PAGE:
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>> well, yeah. >> and 20 years of bringing wall street to main street. >> if they're down 20%, a better deal today but a terrible deal a year ago. >> now it's time for the next 20. >> today's conversation is with the man whose bold call triggered a market rally so big that it took on his name. >> what's going to do well? everything in the near term. everything. >> now the man behind the tepper rally is back in a "squawk box" exclusive. and with the fed on verge of hiking rates, does david tepper have another market move surprise up his sleeve? you need to stick around to find out as this special edition of "squawk box," conversations for the next 20 years, starts right now. ♪ live from the most powerful city in the world, new york, this is "squawk box." >> welcome to this very special
edition of "squawk box." conversations with david tepper. i'm andrew ross sorkin along with joe kernen and becky quick. we're less than 90 minutes away from the opening bell. dow would open off about 7 points. nasdaq off as well by 2 points. check out the markets in europe at this hour. you're looking at red arrows across the board. everything down about a percent or so. let's go to becky with the headlines. >> i don't know if we could bring that music back again. anybody over there, 20 years i've been thinking the wrong lyrics here. anyone know? i thought it was a monkey song. >> because it's from "ice age." >> oh. i've heard it there too. >> i thought it was from "ice age". >> you learn things every once in awhile. here's what's happening at this hour.
xpo logistics buying conway. roughly a 34% premium. warren buffett's berkshire hathaway bought another million shares of phillips 66. joe? >> that prompter is too small, isn't it? >> it's tiny and i can only see part of it. >> xpo. it's xpo. >> the problem is i only see -- it's cut off -- >> it's too small. >> there's a missing strip in the middle of it. >> those are terrible ones. too small. >> hurry up, go away. >> appaloosa's david tepper is here. to say his first "squawk box" appearance was memorable would be an understatement for so many reasons. it was september 2010. he told us that the fed's asset purchase program virtually guaranteed strength in stocks. sparking what would become known as the tepper rally. since then the s&p has gained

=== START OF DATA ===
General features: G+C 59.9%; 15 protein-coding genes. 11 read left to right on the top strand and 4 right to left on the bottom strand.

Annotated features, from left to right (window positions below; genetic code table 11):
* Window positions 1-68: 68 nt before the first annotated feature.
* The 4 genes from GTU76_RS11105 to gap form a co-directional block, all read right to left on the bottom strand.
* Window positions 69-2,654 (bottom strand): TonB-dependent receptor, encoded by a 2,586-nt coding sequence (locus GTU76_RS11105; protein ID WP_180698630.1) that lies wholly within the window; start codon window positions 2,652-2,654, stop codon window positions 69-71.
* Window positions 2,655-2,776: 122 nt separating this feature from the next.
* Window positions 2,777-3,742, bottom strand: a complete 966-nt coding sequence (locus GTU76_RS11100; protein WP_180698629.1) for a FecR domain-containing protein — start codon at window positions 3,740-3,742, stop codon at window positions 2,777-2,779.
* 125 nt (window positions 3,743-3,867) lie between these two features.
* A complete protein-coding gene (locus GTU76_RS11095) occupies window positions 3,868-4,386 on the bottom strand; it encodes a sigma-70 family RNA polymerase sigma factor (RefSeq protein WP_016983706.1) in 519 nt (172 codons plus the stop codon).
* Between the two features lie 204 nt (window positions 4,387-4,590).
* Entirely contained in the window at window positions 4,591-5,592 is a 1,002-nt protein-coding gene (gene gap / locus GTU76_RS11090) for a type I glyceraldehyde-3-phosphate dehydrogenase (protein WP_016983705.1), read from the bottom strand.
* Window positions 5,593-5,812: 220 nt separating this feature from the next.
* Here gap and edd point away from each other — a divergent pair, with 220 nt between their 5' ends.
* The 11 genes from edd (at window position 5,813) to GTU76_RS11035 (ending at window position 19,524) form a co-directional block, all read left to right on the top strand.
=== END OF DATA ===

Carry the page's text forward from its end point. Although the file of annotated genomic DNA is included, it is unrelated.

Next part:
73% even after the recent correction. fast forward to may 2013, tepper was back on "squawk." he urged the fed to taper to keep the stock on an even keel. but then in october of that year he predicted that the fed wouldn't taper for three or four months because of the fiscal cliff budget overhang in washington. then in may of 2015 he issued an ominous warning for investors bluntly cautioning, i'm not saying go short. i'm just saying don't be too long. >> fricking long. >> i like to keep it can clean. then in december of last year he e-mailed us with us during the show writing, this year rhymes with 1998. actually, it was 1999. russia goes bad, easing coming from europe sets up 1999. oops, i mean 2015.
so he's back again. ready for another bold market call. let's welcome david tepper. president and founder of appaloosa management. you came in from our mutual neck of the woods which is a great place. >> good place. >> gets a lot of -- people who don't know new jersey can say a lot of stuff. they can keep thinking that because we don't want them there anyway. you are also a part owner of the steelers. >> true story. >> but you're not going tonight to foxboro. >> not going to foxboro tonight, no. >> right. so who will personally -- if it's not you, who's going to personally inspect brady's balls tonight? >> joe, i understand that you're a great inspector of balls. >> i wonder -- i told the producer i was going to ask you that just to see what -- >> that's what i heard. that's the rumor on the street. >> well done. >> lovely. >> so you're staying home. >> i'm going to watch with buddies. i was going to go up there, but -- >> you don't want to tell me